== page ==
Dealing with scratches

I have a rotomolded kayak whose plastic is rather soft. After many trips there are quite a few scratches on the bottom and sides - some deeper than others and some in unexpected places. Can these scratches be removed or minimized? Any type of repair kits available? Any abrasive pads that help? Anything that won’t make situation worse or harm colors? Any way to heat, smooth surface, then recool without deforming? This is all pretty new to me and information seems scarce. Thank you in advance. Kim

Searching the archives here, try phrasing the search in different ways.

Here’s one I pulled up…

How I deal with them is to keep repeating ‘I didn’t buy this thing to hang it on a wall.’

I’ve heard some awful noises coming from the hull of my kevlar boat, but no signs of anything more than LOTS of scratches.

My poly boats have a few digs from whitewater over granite that go kinda deep. But my butt’s still dry, so no experience in repair here.

OH YEAH, long ago, an obnoxious teenager took a small chunk out of the nose of my old poly boat with a lawnmower (He swears he didn’t).

I tried to melt a plastic into the wound, it just kept getting worse. Finally, with pressure applied from clamps, I heated and squeezed the nose of the boat until the hole was gone. I used a propane torch.

This is not recommended, but it did work.


Embrace the scratch. Be the scratch…
A scratched boat is a happy boat.

As tjalmy mentioned, most scratches are nothing to worry about; unless they become so deep as to be holes. :slight_smile:

I don’t have any plastic boats, but my glass and wood/glass boats have plenty of scratches; each one lovingly acquired during happy days on the water.


here here Melissa
Just remember when you got those scratches you were on the water relaxing arrrrrrrr serenity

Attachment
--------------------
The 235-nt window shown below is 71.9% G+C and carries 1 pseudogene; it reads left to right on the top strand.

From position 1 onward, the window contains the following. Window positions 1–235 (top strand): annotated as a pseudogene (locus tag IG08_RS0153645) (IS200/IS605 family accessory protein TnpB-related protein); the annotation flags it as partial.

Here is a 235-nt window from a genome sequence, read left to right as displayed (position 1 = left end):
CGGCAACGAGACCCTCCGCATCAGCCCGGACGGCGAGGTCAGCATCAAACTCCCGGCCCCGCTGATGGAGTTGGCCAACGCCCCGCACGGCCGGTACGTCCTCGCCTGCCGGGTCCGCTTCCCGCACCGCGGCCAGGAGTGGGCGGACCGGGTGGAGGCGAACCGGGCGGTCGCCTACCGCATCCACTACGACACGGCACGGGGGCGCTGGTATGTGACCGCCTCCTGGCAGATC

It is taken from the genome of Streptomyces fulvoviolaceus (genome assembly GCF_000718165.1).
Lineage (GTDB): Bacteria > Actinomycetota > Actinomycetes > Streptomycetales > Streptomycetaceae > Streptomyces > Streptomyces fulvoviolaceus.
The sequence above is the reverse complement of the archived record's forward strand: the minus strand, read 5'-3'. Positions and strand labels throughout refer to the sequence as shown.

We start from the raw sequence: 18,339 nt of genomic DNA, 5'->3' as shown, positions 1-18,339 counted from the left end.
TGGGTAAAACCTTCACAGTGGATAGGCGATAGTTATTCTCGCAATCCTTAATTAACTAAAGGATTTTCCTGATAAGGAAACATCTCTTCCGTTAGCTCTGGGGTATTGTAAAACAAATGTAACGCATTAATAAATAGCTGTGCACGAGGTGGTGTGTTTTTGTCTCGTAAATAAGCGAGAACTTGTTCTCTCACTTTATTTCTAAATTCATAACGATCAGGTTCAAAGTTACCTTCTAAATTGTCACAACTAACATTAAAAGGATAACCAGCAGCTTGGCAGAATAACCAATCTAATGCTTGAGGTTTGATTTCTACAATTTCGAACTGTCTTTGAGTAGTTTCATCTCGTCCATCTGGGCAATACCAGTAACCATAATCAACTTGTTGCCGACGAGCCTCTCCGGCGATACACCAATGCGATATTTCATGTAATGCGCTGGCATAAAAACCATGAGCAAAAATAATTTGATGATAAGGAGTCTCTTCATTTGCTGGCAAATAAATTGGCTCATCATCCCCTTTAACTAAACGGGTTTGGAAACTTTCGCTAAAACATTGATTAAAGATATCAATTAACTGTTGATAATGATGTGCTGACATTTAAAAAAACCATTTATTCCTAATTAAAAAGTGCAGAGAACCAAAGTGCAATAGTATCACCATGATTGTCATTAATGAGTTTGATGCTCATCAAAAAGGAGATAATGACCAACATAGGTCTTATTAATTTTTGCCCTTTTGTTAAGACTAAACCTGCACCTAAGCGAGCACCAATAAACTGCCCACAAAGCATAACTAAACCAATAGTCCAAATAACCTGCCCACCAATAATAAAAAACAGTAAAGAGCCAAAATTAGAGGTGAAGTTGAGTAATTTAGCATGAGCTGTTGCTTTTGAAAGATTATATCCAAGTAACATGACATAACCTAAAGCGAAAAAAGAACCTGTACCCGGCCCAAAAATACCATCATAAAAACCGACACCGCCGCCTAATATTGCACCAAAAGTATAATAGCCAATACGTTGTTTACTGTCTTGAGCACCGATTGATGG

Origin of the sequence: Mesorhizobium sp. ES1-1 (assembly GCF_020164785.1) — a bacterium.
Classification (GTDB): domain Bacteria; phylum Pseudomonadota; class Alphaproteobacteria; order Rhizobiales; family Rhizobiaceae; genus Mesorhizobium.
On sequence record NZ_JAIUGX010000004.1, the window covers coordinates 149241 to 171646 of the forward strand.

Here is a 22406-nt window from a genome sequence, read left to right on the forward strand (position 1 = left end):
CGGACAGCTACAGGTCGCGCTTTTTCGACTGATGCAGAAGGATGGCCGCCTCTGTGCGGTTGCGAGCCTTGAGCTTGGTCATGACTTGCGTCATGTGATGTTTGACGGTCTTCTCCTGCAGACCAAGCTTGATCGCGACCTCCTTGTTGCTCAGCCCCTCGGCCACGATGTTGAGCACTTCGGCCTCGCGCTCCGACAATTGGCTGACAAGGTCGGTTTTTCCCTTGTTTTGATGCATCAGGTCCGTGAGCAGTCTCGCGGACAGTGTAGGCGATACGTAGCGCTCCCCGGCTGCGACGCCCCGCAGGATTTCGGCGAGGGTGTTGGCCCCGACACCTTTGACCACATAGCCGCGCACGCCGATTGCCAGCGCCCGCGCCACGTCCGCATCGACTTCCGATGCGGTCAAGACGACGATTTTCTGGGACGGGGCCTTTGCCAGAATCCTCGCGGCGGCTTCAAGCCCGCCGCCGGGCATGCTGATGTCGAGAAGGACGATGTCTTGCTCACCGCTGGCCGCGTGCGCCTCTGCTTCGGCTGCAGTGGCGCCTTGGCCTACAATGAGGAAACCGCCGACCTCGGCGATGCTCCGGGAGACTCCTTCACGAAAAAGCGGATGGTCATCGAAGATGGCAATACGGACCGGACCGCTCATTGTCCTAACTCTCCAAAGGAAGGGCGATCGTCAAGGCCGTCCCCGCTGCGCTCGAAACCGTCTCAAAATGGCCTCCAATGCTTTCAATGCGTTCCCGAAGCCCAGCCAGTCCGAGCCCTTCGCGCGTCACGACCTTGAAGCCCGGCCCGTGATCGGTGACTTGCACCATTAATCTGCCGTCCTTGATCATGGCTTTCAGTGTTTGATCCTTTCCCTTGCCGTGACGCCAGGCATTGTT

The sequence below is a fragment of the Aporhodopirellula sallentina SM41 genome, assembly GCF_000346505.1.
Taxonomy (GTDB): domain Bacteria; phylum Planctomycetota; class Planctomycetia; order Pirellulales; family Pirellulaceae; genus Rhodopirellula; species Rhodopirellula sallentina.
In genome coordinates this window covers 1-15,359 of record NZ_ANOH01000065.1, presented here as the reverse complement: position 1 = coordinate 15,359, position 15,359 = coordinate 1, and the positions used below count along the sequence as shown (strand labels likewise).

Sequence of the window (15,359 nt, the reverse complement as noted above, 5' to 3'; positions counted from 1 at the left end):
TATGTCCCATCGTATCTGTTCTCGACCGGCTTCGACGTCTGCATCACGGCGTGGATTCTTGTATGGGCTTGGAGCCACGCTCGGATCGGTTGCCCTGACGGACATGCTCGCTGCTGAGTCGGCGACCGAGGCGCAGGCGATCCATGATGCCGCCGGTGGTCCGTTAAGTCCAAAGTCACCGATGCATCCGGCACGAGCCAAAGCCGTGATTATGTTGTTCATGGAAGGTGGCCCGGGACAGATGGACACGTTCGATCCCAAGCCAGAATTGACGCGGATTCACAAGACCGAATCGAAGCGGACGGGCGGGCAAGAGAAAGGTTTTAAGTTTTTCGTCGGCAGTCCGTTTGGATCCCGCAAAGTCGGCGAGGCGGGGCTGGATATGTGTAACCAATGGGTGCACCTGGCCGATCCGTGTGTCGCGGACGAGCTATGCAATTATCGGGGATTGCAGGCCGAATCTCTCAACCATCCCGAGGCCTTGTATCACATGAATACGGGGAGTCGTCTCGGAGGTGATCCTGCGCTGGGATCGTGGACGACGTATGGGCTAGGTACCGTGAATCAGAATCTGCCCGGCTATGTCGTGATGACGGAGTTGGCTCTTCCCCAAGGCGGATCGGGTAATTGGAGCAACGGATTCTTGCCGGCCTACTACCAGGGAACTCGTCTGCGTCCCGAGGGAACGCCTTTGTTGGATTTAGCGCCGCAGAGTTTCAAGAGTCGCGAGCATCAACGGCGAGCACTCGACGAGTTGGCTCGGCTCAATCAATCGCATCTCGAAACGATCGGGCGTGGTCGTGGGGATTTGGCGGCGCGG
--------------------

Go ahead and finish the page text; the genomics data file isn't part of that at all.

There is controversy over whether
poly scratches affect performance. My impression is that the effect, if it exists, is small.

I have found that a hot tacking iron will smooth some scratches, but I wonder the local heating and cooling might leave internal strain in the poly that could cause earlier appearance of cracks with age. (Cracks… I had them in one boat, an early poly boat, and they were not due to sun.)

Some scratches leave some flash, a sort of tiny rim of pushed-aside plastic. You can scrape these off with a metal edge. Just don’t lay into it… you don’t want to remove plastic that is still serving as part of the hull.

Very fine scratches with ridges
You can scrape off the fine ridges just using a thumbnail. Or try a plastic scraper, available from Lee Valley. I used the latter to scrape park stickers off my windshield without fretting about scratching the glass, as a metal razor might.

400 Grit Wet/Dry Sandpaper
works well too. For deep oyster-shell scratches (over 1/8 inch deep) I lightly pass a butane torch over the ridges immediately followed by a putty knife. Then I use the sandpaper.

Any day on the water is a great day.

Teflon wax
It won’t remove your scratches boat your boat will be more slippery and you’ll get less of them. I used to worry about scratches too, but I promise if you’ll just keep using the boat another 10 years and keep it out of the sun you scratch worries will go away.

For the last 4 years or so I have been worring about the little marks on my boat that look like hairline cracks. Fortunately recent whitewater bashings have shown the plastic to still be strong. I’m betting the sun will do your boat in before the scratches do.

Hadn’t known there was such a thing.
Will have to watch for it.

If you must do something
Get a 1/2" drill bit and clamp the drilling part in vice grip pliers. Heat the smooth end of the bit with a torch. Run the hot drill bit over the hull in circular motions. I would never do this but it does work.

Thanks for all the suggestions. I am using 303 protectant and I suppose the boat won’t last forever and trying to fix scatches won’t return the boat to it’s pristine condition so I’ll take the advice not to worry about it. Kim

It will …
last longer than you think. My poly boats turn 30 either this year or next.

Store them properly, and they’ll outlive you.